Grey Cup tickets for sale. You might even get a deal on them.
Because the dream -- or should that be fantasy? -- of the Winnipeg Blue Bombers playing in their hometown Grey Cup was left in pieces on the turf in the CFL's East semifinal yesterday.
As many reasons as the Bombers gave us to doubt them this season, nobody could have seen this coming.
Then again, perhaps it was the most logical way for it to end: with a maddeningly inconsistent effort that had you scratching your head one minute, thinking they could win the East the next, then writing their obituary -- all in the space of three hours.
It was the Toronto Argonauts 31, Winnipeg 27, but the scoreboard didn't tell the whole story. Not even close.
Leading by 10 midway through the fourth quarter, the Bombers should have been booking their flights to Montreal.
Especially when they looked at the Toronto huddle and saw backup quarterback Michael Bishop in the game for Damon Allen.
What happened next was either a total fluke or the biggest Winnipeg gag job since the 2001 Grey Cup.
"That's going to go down as one of the all-time greatest Winnipeg Blue Bomber chokes," defensive lineman Doug Brown said. "Because we had that signed, sealed and delivered. Up by 10, with seven minutes left in the game? And the way our defence was playing. Two inopportune miscues, and all of a sudden the floodgates opened. And we just couldn't respond, at all.
"We just choked, big-time. There's no other way I can spin it."
Brown's assessment was easily the harshest in a stunned Bomber locker-room.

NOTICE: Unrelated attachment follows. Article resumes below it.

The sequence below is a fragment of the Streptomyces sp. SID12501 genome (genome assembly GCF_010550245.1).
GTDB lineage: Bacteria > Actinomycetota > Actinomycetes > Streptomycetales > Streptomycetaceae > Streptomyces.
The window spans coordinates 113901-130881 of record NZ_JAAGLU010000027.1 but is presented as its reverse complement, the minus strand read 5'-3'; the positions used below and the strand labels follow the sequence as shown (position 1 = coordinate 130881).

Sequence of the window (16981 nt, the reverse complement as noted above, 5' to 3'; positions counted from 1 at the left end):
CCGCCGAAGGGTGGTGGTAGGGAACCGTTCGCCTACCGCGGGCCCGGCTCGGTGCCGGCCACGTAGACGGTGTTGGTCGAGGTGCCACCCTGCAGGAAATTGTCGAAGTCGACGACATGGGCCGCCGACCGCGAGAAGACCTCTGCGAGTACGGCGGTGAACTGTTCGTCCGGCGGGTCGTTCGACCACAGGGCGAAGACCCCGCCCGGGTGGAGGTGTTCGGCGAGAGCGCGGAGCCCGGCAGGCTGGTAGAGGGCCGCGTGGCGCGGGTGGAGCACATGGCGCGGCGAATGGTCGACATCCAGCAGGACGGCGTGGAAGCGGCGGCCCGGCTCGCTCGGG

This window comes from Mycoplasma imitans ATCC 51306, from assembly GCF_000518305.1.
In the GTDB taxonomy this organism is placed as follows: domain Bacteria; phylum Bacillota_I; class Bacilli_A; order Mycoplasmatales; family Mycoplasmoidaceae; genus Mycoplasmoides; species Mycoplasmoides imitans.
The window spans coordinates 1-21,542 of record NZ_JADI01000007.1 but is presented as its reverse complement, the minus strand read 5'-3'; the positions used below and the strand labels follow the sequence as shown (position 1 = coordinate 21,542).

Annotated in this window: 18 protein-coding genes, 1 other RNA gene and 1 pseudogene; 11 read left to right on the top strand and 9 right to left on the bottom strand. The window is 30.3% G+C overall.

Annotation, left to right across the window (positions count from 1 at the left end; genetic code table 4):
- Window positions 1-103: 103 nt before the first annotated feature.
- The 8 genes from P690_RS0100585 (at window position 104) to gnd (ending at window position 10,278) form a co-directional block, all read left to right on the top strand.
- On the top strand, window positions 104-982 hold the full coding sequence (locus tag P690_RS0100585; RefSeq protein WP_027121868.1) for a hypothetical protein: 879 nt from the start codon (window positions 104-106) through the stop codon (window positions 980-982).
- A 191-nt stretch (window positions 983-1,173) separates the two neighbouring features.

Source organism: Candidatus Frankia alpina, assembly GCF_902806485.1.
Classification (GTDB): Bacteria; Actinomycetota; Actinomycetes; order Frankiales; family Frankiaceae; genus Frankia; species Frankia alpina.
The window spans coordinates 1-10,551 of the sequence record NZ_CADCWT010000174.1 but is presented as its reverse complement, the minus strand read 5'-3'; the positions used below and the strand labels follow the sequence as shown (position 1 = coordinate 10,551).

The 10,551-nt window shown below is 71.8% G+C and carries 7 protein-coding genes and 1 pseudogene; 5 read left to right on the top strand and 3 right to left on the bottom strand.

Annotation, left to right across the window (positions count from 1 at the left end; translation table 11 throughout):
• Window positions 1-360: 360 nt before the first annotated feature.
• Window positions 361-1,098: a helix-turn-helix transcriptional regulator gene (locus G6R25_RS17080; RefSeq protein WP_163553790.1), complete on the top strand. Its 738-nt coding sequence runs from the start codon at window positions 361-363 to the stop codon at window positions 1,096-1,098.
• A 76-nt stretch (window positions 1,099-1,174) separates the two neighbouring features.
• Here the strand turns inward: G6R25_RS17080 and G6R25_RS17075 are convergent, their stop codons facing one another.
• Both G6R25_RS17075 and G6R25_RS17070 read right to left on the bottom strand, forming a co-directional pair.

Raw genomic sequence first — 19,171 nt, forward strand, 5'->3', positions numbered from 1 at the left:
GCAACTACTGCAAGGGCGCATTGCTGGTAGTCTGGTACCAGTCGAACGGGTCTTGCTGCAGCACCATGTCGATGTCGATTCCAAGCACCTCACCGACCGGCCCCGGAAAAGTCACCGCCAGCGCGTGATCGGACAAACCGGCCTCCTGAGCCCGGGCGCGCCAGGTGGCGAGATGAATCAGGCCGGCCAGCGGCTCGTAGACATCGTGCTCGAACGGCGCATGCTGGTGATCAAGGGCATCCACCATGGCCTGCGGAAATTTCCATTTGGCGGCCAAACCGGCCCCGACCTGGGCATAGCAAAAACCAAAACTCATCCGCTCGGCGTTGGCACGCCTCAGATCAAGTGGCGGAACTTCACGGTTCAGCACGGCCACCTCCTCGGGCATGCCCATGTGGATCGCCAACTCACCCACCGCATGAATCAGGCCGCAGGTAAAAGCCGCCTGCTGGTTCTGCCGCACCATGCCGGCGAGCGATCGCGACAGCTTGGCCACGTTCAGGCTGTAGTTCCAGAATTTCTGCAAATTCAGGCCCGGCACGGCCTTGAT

It's hard to argue with it, though.
This should have been over the moment the Argos put Bishop in. He wasn't going to win it for Toronto any more than Brad Banks was going to win it for Winnipeg.
Neither team had a backup quarterback all season, that much we'd learned.
Bishop's first reaction to being told he was going into the game says it all.
"You're kidding," he told Argos GM Adam Rita.
Here's a guy who'd completed five passes all season, and thrown just one in his illustrious playoff career.
And this is the game's turning point?
"It's unbelievable," Brown said. "That just does not happen. There's a reason why you get after a quarterback -- to get their backup in. It was wrapped up. They put the bow on for us."
Problem is, the Bombers took that bow, wrapped it around their necks -- and yanked.
Bishop must have thought he was back in the Arena League, the touchdowns came so fast.
Three passes, three completions, 110 yards and two touchdowns. All in 1:45.
Meanwhile, the Bomber offence was giving the ball away on a fumble by its best player, running back Charles Roberts, and a late interception by quarterback Kevin Glenn that snuffed out a final, desperation drive.
The stingy play by the defence in the first half -- all for naught.
The brilliant throws by Glenn and acrobatic catches by Derick Armstrong and Chris Brazzell in the third quarter -- wasted.
The courageous running by Roberts -- a footnote.
And another spectacular Milt Stegall season -- down the drain.
Call it a choke. A great effort. A fluke.
Maybe it was a bit of all three.
Either way, it leaves the Bombers, who, through all their ups and downs this year showed some promise and brought playoff football back to Winnipeg, in the same lonely place.
"We'll be at home next week," Stegall said. "That's where we are."
[b]Getting ready to ignore the Grey Cup.
Tickets, anyone? [/b]